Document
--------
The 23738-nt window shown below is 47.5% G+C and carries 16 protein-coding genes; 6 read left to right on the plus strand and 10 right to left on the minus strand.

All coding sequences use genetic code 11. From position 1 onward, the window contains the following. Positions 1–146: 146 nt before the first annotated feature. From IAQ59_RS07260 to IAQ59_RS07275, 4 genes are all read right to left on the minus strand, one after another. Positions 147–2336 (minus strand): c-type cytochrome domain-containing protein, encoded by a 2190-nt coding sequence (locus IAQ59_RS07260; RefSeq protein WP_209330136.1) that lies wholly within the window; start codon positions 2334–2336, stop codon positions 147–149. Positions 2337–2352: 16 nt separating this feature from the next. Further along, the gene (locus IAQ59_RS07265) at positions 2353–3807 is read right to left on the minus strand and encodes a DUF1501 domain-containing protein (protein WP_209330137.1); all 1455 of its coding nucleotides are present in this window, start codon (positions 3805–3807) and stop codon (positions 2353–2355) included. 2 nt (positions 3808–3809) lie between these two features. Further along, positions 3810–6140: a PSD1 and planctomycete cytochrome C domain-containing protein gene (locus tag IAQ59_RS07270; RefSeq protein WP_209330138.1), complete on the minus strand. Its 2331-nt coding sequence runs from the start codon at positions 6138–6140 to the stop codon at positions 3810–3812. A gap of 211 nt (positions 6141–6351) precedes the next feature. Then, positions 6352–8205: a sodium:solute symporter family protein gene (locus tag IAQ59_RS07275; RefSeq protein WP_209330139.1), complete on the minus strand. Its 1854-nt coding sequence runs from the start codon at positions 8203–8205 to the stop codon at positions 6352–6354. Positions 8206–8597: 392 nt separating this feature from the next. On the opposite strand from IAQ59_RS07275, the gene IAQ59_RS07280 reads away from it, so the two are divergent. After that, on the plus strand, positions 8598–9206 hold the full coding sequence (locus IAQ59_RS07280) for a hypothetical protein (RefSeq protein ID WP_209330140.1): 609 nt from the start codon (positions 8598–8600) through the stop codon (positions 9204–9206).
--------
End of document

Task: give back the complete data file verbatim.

The 23738-nt window shown below is 47.5% G+C and carries 16 protein-coding genes; 6 read left to right on the plus strand and 10 right to left on the minus strand.

All coding sequences use genetic code 11. From position 1 onward, the window contains the following. Positions 1–146: 146 nt before the first annotated feature. From IAQ59_RS07260 to IAQ59_RS07275, 4 genes are all read right to left on the minus strand, one after another. Positions 147–2336 (minus strand): c-type cytochrome domain-containing protein, encoded by a 2190-nt coding sequence (locus IAQ59_RS07260; RefSeq protein WP_209330136.1) that lies wholly within the window; start codon positions 2334–2336, stop codon positions 147–149. Positions 2337–2352: 16 nt separating this feature from the next. Further along, the gene (locus IAQ59_RS07265) at positions 2353–3807 is read right to left on the minus strand and encodes a DUF1501 domain-containing protein (protein WP_209330137.1); all 1455 of its coding nucleotides are present in this window, start codon (positions 3805–3807) and stop codon (positions 2353–2355) included. 2 nt (positions 3808–3809) lie between these two features. Further along, positions 3810–6140: a PSD1 and planctomycete cytochrome C domain-containing protein gene (locus tag IAQ59_RS07270; RefSeq protein WP_209330138.1), complete on the minus strand. Its 2331-nt coding sequence runs from the start codon at positions 6138–6140 to the stop codon at positions 3810–3812. A gap of 211 nt (positions 6141–6351) precedes the next feature. Then, positions 6352–8205: a sodium:solute symporter family protein gene (locus tag IAQ59_RS07275; RefSeq protein WP_209330139.1), complete on the minus strand. Its 1854-nt coding sequence runs from the start codon at positions 8203–8205 to the stop codon at positions 6352–6354. Positions 8206–8597: 392 nt separating this feature from the next. On the opposite strand from IAQ59_RS07275, the gene IAQ59_RS07280 reads away from it, so the two are divergent. After that, on the plus strand, positions 8598–9206 hold the full coding sequence (locus IAQ59_RS07280) for a hypothetical protein (RefSeq protein ID WP_209330140.1): 609 nt from the start codon (positions 8598–8600) through the stop codon (positions 9204–9206).